The Administrative and support services industry experienced the greatest compositional change of the sixteen market sector industries since 1995-96 (Table 1). A clear shift from the use of services to labour can be seen in Figure 5, particularly from 1997-98 to 2003-04. The growth in labour services from the mid-nineties exceeded growth in services, with labour cost shares rising from 38.7% in 1997-98 to 55.6% in 2003-04. Since then, there has been a clear preference for labour services resulting in a sustained change in the industry’s input mix. Meanwhile, the relative importance of services declined, remaining well below labour cost shares for the rest of the timeseries.

The growth in labour services was supported by expansions in the following sub sectors:

  • Labour supply and employment placement and recruitment services
  • Travel agency and tour arrangement services
  • Call centre operations

The advancement of technology, particularly the use of the internet in core business activities, enabled the growth of these labour-intensive industries[6], driving up the labour cost share.

Despite the growth in labour services, intermediate inputs driven by services contributed positively to output growth during the late nineties (Figure 6). This was largely due to the continued outsourcing of legal, accounting, and office administration services as firms expanded to meet demand during this critical period. The steady growth in the use of services was exceeded by the rapid and more costly growth in labour inputs, resulting in the contraction of services cost shares (Figure 5).

KLEMS MFP was negatively impacted by the strength in labour services, growing only in four of the eighteen years to 2012-13. In the subsequent years, as the growth in labour services weakened, KLEMS MFP increased (Figure 6).


[1] The service industries include all industry divisions except for Agriculture, forestry and fishing, Mining, and Manufacturing.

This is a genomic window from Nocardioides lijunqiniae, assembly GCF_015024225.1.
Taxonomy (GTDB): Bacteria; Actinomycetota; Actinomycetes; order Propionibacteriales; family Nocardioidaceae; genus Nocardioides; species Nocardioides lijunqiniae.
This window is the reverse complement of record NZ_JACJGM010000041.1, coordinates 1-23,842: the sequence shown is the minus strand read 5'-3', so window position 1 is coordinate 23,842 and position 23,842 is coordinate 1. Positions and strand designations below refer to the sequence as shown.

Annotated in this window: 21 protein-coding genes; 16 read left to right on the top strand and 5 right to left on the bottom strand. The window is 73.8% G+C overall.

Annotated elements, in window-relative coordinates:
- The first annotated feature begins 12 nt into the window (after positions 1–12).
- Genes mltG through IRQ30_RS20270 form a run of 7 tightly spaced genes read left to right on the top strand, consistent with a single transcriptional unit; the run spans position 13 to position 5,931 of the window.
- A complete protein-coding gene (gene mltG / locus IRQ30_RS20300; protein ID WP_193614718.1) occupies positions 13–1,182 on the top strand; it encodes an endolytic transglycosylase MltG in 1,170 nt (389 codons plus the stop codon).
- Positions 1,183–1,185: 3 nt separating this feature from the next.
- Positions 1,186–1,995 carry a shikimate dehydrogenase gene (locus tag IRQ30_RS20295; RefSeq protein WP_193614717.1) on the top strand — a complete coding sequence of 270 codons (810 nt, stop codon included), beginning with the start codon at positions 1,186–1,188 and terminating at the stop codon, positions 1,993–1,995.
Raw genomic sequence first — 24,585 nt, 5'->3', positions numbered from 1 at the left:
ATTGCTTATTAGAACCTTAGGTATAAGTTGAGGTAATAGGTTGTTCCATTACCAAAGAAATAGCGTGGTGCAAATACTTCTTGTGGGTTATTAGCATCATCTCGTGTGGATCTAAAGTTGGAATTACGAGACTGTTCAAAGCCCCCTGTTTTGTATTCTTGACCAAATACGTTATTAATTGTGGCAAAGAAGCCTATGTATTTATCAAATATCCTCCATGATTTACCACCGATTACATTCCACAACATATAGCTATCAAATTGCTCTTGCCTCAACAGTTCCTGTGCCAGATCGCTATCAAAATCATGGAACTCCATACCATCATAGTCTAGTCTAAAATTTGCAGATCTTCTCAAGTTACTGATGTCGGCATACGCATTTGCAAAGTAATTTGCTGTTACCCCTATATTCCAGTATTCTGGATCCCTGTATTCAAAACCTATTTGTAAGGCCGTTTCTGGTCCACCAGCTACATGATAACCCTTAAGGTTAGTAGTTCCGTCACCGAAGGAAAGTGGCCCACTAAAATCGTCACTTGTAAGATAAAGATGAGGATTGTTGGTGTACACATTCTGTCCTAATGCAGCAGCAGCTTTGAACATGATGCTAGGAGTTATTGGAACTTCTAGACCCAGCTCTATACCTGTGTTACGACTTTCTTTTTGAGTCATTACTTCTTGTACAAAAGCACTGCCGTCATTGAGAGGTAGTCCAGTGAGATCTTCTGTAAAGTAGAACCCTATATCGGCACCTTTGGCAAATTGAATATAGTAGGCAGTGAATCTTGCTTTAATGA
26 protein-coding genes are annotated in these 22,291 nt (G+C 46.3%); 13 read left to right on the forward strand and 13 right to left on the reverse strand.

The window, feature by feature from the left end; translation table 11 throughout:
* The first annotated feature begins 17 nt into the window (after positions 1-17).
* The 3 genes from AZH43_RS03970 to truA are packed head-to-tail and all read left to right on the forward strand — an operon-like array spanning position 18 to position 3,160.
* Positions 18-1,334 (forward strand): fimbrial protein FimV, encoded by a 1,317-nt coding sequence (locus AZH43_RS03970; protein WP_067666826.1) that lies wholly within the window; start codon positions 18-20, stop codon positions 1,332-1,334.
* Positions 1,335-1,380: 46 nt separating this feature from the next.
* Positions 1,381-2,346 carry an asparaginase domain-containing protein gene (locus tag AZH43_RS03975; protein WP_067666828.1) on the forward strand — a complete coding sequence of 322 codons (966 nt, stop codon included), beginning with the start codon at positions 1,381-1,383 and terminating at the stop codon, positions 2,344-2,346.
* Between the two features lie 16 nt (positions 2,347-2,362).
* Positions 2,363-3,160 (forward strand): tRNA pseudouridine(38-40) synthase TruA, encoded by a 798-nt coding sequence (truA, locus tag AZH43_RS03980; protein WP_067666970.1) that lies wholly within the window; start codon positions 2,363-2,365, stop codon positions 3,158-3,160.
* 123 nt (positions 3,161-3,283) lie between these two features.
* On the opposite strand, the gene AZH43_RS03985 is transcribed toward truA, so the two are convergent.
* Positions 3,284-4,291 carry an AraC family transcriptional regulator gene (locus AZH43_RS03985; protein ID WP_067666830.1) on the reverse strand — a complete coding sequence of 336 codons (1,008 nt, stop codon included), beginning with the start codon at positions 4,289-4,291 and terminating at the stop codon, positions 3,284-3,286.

[2] This article complements the research in Services in the Australian economy.

[3] Cost shares for inputs are determined by their respective shares in the current price value of industry gross output. For more information, see 5260.0.55.003_klems.pdf (

[4] The growth accounting framework for contributions to industry’s output growth is detailed in 5260.0.55.003_klems.pdf (

[5] see Overseas students: immigration policy changes 1997–2015.

[6] The Australian Recruitment Industry (KPMG, 2016).


ABS (2015), Australian National Accounts: Input-Output Tables (Product Details), 2012-13, cat. no. 5215.0.55.001, ABS, Canberra

ABS (2021), Australian National Accounts: Input-Output Tables, 2018-19, ABS, Canberra

ABS (2021), Australian System of National Accounts, 2020-21, cat. no. 5204.0, ABS, Canberra

ABS (2021), Estimates of Industry Level KLEMS Multifactor Productivity, 2019-20, cat. no. 5260.0.55.004, ABS, Canberra

ABS (2015), Information paper: Experimental Estimates of Industry Level KLEMS Multifactor Productivity, 2012-13, cat. no. 5260.0.55.003, ABS, Canberra

ABS (2019), Services in the Australian economy, 2017-18, Australian National Accounts: Supply Use Tables, ABS, Canberra

Adeney, R. (2018), ‘Structural Change in the Australian Economy’, Reserve Bank of Australia Bulletin, March 2018, Available at: Structural Change In The Australian Economy ( [11 May, 2022].

Chevron Corporation (2017), Fact sheet: Gorgon project milestones summary, Available at: Gorgon-Project-Milestones-Fact-Sheet.pdf ( [11 May, 2022]

Chevron Corporation (2017), Fact sheet: Wheatstone overview, Available at: wheatstone-project-overview.pdf ( [11 May, 2022]

KPMG (2016), The Australian Recruitment Industry. Available at:

Spinks, H. (2016), Overseas students: immigration policy changes 1997-2015, Available at: [11 May, 2022].

Tulip, P. (2015), ‘The Effect of the Mining Boom on the Australian Economy’, Reserve Bank of Australia Bulletin, December quarter 2014, Available at:, [11 May, 2022]